In today's Shootaround, we sort through the weekend's events, and distinguish the meaningless wins from the heartening losses, and the moral victories from the crushing defeats:
John Krolik of Cavs the Blog: "This game pretty much showed the difference between being on the winning side and the losing side of a rivalry ... Boston's not the team who has something to prove ... They have their spot locked in ... And they could care less about bragging rights or posturing. They're wearing the rings, and they're the champs until someone beats them in a series.
For us, it's different. Not only are we still fighting for home-court advantage ... but Boston is much more than a game to us at this point. Everyone came out hungry. We want to send a message. We didn't want to beat them; beating the Celtics without KG on our home-court is what was expected. We wanted to leave no doubt. We wanted to beat them so badly that it went beyond any possible hedging factors. We wanted it to be too much to brush off. I can't say what type of impact this is going to have -- I don't really think it affects how a series shakes out one way or another. If/when these two teams go at it, they're both going to be confident, prepared, and on top of their games. A regular-season blowout isn't going to change that dynamic."
Rob Mahoney of Two Man Game: "The numbers didn't turn up in the Mavs' favor, but the game definitely acted as an extension of the new Mavs rather than a reversion to the old ways. When you win, you don't always demonstrate progress, and when you progress, you don't always win. The Mavs were within three points with a minute and a half to play, but James Posey made a smart pass on an out of control drive to set up Peja Stojakovic in the corner for a three (he was 1-7 on threes prior to the shot). It turned out well for New Orleans, kept the Mavs at arm's length, and essentially sealed the game. I'm disappointed that the ball didn't bounce the other way, but that doesn't mean I'm at all displeased with the Mavs' effort or overall performance."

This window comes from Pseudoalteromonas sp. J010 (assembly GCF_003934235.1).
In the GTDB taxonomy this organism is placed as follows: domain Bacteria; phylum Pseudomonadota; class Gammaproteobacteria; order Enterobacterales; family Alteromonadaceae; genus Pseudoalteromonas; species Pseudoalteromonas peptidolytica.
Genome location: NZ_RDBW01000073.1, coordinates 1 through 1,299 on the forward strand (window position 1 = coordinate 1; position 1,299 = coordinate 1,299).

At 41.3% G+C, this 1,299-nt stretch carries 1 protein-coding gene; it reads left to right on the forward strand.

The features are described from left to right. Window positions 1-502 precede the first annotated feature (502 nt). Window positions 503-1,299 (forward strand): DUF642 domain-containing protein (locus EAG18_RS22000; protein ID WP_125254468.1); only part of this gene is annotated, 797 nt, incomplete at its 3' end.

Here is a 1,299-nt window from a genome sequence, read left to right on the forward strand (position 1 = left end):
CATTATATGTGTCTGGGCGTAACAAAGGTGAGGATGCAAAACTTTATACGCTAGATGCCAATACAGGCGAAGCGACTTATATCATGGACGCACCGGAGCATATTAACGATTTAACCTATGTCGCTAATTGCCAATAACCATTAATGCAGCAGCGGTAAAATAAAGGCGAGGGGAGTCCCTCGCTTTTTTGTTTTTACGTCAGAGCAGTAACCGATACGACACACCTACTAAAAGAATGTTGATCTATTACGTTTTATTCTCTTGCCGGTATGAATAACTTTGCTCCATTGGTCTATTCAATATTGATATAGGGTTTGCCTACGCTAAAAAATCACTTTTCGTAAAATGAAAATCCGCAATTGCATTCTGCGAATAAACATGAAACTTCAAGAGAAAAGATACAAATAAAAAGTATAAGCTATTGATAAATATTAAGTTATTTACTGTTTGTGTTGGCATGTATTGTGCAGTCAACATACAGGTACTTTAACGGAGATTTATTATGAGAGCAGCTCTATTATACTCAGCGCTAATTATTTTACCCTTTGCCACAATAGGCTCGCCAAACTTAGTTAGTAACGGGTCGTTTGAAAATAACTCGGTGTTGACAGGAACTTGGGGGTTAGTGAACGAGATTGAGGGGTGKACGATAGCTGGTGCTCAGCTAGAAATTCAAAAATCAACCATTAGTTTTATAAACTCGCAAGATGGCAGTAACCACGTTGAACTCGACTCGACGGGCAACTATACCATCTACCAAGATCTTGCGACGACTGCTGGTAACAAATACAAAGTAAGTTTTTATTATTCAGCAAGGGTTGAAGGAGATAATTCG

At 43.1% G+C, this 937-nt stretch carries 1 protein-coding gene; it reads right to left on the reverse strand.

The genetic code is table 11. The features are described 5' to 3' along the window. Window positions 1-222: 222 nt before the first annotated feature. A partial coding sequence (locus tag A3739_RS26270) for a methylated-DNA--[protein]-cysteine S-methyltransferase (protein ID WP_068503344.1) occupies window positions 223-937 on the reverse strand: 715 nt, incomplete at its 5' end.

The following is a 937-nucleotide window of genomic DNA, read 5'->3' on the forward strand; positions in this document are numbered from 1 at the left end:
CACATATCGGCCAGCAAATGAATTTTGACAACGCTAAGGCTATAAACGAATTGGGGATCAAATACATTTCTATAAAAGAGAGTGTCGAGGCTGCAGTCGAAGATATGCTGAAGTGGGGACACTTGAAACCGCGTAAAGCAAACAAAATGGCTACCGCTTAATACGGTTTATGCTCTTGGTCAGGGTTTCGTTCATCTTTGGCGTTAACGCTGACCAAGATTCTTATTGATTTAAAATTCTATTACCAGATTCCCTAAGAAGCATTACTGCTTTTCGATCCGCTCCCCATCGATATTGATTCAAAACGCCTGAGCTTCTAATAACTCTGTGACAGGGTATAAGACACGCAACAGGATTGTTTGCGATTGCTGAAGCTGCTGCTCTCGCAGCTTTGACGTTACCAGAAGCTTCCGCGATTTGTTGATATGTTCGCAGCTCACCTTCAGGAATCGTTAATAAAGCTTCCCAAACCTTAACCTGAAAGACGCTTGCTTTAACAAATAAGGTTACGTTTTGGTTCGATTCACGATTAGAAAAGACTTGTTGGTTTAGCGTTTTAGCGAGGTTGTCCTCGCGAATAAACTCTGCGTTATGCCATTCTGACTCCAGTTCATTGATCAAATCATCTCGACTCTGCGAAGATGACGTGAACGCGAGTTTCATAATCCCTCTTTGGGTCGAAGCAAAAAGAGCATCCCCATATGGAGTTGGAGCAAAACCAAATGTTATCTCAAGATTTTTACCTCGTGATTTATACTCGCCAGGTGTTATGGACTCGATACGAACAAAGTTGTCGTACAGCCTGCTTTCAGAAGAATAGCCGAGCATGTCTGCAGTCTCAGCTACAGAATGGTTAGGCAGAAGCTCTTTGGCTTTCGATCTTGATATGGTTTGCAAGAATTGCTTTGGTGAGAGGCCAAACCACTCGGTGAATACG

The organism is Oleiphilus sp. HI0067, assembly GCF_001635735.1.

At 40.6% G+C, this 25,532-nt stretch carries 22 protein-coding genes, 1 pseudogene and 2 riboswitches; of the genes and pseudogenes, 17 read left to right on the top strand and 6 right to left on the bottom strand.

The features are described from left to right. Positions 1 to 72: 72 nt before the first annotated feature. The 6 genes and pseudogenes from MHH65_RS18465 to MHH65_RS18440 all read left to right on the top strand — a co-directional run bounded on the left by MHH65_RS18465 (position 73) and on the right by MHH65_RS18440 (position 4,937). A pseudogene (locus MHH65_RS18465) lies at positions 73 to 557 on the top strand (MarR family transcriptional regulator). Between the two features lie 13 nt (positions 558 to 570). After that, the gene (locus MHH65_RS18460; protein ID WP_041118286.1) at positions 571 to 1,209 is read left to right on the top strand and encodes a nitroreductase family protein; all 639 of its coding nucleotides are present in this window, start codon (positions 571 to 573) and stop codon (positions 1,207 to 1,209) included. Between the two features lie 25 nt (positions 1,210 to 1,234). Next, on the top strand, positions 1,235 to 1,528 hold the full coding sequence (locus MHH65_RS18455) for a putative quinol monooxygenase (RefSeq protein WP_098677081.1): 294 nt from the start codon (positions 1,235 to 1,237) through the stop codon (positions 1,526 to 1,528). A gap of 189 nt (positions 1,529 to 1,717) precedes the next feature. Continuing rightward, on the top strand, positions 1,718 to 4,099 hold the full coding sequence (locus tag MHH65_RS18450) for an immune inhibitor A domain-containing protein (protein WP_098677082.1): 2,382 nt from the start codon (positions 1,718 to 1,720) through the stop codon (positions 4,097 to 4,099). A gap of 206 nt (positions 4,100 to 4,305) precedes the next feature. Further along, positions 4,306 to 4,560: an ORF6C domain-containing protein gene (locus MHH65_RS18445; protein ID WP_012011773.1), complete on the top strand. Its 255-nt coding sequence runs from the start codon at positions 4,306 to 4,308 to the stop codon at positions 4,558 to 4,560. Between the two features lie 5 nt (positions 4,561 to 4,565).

Brandon Haraway of Valley of the Suns: "Grant Hill wants to be a Phoenix Sun next year, and you know what, every single Suns fan should be pulling for him to be back. Let's see if Steve Kerr and Robert Sarver finally get it right and bring back the man who doesn't seem to realize the Suns' season is over, the man who has played with heart all year and the man who is about to play in all 82 games. This was never more evident than Saturday night in Phoenix's 110-97 victory over the Minnesota Timberwolves. On a night when Hill logged the most minutes of all the starters (23), he showed the next generation of Suns the way it should be done. He scored 19 points in those 23 minutes, missing just one shot and getting four steals."
(Photos by David Liam Kyle, Layne Murdoch, Doug Pensinger/NBAE via Getty Images)